Determining Defendant’s Armed Forces Status Prior to Default Judgment


When a defendant does not answer a complaint, the typical procedure is to move for a default judgment. You should be aware that pursuant to Federal law, the court must determine whether the defendant is a member of the armed forces before entering default judgment. Pursuant to The Servicemembers Civil Relief Act (SCRA), the court will require the party moving for the default judgment to submit an affidavit stating:

  • whether or not the defendant is in military service and showing necessary facts to support the affidavit; or
  • that the plaintiff is unable to determine whether or not the defendant is in military service.

In order to comply with this requirement, you should check the defendant’s status through an official request. If you know the defendant’s social security number or date of birth you can make an official request regarding military status online at There is no charge for this. Note, you will likely get a message from your browser stating that there is a problem with the website’s security certificate. This is simply because most web browsers do not come with Department of Defense security certificates installed. You can install the security certificate by following the instructions at this link

If you do not have the Defendant’s SSN or DOB, you may send written requests with the information you do have, to the following addresses:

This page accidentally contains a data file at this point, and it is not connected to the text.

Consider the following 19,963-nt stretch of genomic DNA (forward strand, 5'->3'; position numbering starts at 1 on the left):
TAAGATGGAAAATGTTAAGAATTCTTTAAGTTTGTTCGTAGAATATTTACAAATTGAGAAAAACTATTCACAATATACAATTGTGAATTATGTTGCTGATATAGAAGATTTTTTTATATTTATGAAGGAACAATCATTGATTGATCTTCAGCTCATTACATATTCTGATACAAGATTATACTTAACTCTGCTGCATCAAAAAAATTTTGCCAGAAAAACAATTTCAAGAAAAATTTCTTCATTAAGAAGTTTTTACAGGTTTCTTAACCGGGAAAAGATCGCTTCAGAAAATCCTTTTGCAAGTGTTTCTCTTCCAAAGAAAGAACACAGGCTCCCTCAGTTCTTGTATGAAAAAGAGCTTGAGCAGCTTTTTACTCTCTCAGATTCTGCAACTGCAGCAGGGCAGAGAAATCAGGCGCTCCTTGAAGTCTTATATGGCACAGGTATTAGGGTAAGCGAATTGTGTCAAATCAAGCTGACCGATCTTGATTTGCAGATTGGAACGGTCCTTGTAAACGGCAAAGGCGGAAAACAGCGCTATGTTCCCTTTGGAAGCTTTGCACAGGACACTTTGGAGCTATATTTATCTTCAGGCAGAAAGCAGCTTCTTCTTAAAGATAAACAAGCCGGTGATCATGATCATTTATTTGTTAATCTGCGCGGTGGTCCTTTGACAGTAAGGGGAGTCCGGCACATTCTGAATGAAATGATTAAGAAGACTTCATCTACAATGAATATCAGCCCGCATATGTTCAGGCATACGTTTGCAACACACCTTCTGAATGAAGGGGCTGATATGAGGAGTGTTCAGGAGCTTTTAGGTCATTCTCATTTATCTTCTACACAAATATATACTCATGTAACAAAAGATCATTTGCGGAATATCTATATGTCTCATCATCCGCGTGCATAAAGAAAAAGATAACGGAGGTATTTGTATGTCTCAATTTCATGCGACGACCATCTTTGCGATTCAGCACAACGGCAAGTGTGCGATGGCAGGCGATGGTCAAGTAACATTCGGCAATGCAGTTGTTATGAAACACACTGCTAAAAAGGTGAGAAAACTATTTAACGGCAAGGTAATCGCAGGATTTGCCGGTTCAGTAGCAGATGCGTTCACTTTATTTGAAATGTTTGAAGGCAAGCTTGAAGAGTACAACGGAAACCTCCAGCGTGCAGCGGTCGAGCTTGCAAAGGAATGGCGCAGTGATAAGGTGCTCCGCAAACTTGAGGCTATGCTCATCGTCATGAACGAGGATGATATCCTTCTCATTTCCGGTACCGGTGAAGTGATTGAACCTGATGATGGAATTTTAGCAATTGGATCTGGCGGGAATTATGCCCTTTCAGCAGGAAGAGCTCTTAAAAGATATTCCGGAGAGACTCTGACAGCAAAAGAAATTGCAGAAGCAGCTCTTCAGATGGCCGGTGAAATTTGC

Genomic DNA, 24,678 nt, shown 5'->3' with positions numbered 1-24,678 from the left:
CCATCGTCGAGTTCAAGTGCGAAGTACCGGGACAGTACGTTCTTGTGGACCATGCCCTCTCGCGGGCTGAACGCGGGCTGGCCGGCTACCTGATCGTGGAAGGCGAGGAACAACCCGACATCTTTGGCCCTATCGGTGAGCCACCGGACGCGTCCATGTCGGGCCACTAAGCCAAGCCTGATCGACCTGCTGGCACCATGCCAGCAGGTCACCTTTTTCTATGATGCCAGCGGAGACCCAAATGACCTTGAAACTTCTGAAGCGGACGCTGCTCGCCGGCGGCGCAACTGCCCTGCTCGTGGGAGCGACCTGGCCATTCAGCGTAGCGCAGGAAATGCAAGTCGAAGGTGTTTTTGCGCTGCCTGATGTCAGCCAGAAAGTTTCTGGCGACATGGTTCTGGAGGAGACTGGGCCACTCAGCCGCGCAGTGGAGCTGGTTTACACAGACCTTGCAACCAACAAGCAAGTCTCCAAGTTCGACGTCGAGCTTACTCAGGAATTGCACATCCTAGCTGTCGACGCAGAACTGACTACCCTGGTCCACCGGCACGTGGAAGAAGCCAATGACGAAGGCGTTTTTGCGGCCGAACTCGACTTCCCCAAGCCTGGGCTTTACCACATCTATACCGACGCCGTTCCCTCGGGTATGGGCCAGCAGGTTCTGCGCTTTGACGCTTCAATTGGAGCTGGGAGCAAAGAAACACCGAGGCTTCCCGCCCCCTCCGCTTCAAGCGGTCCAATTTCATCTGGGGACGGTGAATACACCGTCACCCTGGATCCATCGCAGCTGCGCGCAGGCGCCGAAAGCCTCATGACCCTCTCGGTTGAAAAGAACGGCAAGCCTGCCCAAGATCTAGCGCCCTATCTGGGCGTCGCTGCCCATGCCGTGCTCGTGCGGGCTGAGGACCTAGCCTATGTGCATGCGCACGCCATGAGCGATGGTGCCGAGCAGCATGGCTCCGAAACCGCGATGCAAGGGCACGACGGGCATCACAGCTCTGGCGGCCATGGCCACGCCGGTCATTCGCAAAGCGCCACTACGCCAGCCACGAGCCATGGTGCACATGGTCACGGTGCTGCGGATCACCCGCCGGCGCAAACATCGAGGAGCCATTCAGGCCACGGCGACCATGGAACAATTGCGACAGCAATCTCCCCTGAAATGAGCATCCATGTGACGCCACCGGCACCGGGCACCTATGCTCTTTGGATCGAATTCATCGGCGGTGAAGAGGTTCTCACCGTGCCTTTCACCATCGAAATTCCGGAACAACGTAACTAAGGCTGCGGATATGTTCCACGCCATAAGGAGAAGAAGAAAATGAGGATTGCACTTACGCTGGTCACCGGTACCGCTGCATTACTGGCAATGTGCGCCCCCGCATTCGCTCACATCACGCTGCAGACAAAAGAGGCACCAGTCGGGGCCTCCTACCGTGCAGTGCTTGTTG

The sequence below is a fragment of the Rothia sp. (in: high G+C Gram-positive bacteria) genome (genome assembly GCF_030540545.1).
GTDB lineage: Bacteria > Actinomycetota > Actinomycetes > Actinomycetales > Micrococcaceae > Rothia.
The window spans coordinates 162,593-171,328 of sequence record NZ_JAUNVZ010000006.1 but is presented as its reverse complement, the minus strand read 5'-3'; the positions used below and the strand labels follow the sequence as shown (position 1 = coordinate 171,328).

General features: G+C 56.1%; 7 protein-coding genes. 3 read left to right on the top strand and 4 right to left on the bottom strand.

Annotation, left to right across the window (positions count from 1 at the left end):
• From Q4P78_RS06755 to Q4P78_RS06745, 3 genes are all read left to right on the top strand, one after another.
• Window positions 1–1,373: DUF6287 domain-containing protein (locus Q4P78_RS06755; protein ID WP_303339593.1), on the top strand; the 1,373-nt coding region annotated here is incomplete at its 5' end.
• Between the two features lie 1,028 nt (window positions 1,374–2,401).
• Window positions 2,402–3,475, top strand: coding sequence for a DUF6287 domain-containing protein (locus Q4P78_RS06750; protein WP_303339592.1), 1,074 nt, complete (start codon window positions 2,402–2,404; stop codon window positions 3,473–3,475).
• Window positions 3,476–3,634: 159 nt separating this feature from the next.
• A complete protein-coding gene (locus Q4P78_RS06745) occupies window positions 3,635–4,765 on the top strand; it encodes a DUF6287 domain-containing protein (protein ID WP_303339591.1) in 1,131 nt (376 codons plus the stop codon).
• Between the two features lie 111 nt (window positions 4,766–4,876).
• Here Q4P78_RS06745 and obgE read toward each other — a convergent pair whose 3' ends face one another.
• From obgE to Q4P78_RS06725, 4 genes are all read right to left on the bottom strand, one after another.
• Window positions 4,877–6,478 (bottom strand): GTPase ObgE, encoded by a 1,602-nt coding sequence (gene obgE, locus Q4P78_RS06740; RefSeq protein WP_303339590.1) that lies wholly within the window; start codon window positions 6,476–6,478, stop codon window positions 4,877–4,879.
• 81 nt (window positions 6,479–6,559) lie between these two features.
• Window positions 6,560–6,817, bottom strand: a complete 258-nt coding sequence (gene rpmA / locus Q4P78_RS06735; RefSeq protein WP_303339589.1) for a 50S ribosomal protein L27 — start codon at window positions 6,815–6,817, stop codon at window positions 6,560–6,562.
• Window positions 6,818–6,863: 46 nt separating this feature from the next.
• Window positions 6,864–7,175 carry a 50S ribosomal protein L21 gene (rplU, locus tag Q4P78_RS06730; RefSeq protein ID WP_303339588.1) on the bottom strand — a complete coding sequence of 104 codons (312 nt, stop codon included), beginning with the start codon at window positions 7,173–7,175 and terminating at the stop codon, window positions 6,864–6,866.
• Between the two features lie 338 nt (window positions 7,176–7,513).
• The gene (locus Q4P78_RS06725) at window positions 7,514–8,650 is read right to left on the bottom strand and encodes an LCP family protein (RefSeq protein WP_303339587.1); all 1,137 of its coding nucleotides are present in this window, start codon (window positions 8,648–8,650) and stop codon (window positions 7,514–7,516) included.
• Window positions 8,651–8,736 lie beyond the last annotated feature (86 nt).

Army World Wide Locator Service
Enlisted Records and Evaluation Center
8899 East 56th Street
Indianapolis, IN 46249-5031

Bureau of Naval Personnel
5720 Integrity Drive
Millington, TN 38055-3120

Air Force Personnel Center
550 C Street West, Suite 50
Randolph Air Force Base, TX 78150-4752

Commandant of The Marine Corps
Headquarters, U.S. Marine Corps (MMSB10)
2008 Elliott Road, Suite 201
Quantico, VA 22134-5030
The charge for each SCRA certificate is $5.20. Checks should be made payable to “Treasurer of the United States”. Alternatively, you can pay a third party to handle the process for you. For example, is a commonly used resource.

Under the SCRA, if the Defendant is in the military, a court may not enter a default judgment without appointing an attorney for him or her. The SCRA applies to every United States territory and state and to all civil and administrative proceedings in federal, state or municipal venues. The SCRA does not apply to criminal proceedings. The complete text of the SCRA can be found at:

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